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Everything posted by oro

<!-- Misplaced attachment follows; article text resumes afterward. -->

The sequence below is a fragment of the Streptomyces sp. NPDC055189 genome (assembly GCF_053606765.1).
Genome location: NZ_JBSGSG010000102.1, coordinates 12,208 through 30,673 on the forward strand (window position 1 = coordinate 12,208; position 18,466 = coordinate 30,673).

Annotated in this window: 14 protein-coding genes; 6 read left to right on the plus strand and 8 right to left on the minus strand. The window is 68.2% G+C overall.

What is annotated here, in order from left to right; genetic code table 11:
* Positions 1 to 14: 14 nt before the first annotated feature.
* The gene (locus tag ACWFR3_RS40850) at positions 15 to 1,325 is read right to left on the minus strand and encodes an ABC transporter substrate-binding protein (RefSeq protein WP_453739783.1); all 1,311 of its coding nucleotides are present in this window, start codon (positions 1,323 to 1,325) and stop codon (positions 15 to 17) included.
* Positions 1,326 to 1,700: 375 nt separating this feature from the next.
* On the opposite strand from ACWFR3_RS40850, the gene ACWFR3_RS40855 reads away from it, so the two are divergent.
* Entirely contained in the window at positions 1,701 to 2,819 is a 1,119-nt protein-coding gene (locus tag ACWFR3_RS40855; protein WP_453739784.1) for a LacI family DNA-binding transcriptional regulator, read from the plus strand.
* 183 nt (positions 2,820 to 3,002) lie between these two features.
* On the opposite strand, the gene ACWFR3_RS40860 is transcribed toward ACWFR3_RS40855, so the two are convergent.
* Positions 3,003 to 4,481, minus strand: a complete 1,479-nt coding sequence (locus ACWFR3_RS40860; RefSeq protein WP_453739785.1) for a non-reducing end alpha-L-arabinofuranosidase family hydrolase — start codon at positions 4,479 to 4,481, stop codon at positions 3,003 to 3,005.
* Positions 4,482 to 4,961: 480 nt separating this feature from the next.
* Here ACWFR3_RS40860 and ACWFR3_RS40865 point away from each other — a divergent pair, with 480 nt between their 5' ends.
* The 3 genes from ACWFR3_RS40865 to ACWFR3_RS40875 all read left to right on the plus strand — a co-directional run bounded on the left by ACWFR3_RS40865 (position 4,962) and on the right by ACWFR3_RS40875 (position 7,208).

1. Hey Flint, thanks for that. By the way, I love your stuff (frozen tundra tunneling / drifting)... wish I was half as tough as you my friend! Gravel pump - I wonder most about a dredging application to transfer a mixed size aggregate slurry, sharp or rounded rock, cobble, sand, broken bedrock etc.. could be for river dredging or for a pit bottom recovery application, to sweep off the bedrock after the excavator. The examples of pumping head ore I posted all appear to be of comparitively small size aggregate ores, sand and clay - some appear to use a screen (grizzly) at the intake nozzle so as not to pass larger rock. I haven't come across a working example of moving mixed size and larger aggregate but I wrote to Mark Keene about a video I saw on Youtube (see link below) and he said the 6" gravel pump would pass a 5.5” sphere, didn't mention if that was a continuous duty task but I assume the design is for river dredging (?)…I think it was a prototype but he said the’ve used these pumps for years. Gold dredgers on the Amazon use 12” gravel pumps mounted on huge barges, but again, it seems mostly for silt and sandy ores. I inquired about some inexpensive gravel pumps in South America (made in Brazil) and the manufacturer made a recommendation for 10 sets of wear parts (side plates and impellers) as well as an extra case or two - so that tells you something about the expected wear! (hence the rubber lined US built pumps). The advantage of a gravel pump is the ability to transfer a slurry straight up in the air and out over a distance to a recovery plant, but like you say needs big horse power…but also notice the engine / pump doesn’t need to be located near the intake…the Keene design claims 100’-150’ of lift using a pony pump and a jet to maintain prime for the 6” gravel pump coupled to a 100 hp diesel engine. Is it just me or is this not a very cool way to move head ore to a recovery plant. It's potentially a substantial cost savings in heavy equipment, maybe no need for a trommel because you could use a vibrating screen deck instead, the pump having a macerator effect to help bust up and dissolve clays. Maybe I should start another post titled “mining with a gravel pump" and see if it gets more attention than this one. I would love to learn more and what applications have proven to be practical. From Mark Keen: Jeff We do not carry the pumps shown in the links below. We use a Wemco model CE pump. We have used these for mining for over 50 years and have had very good performance reliability. The thing that we like is the 4” pump can pass up to a 3.5 sphere and the 6” pump can pass up to 5.5” sphere. Just the pump alone sell for just under 10K 6" gravel pump. http://www.youtube.com/watch?v=rb1KdeU1Ju4 http://www.youtube.com/watch?v=kBwCiFQbDpo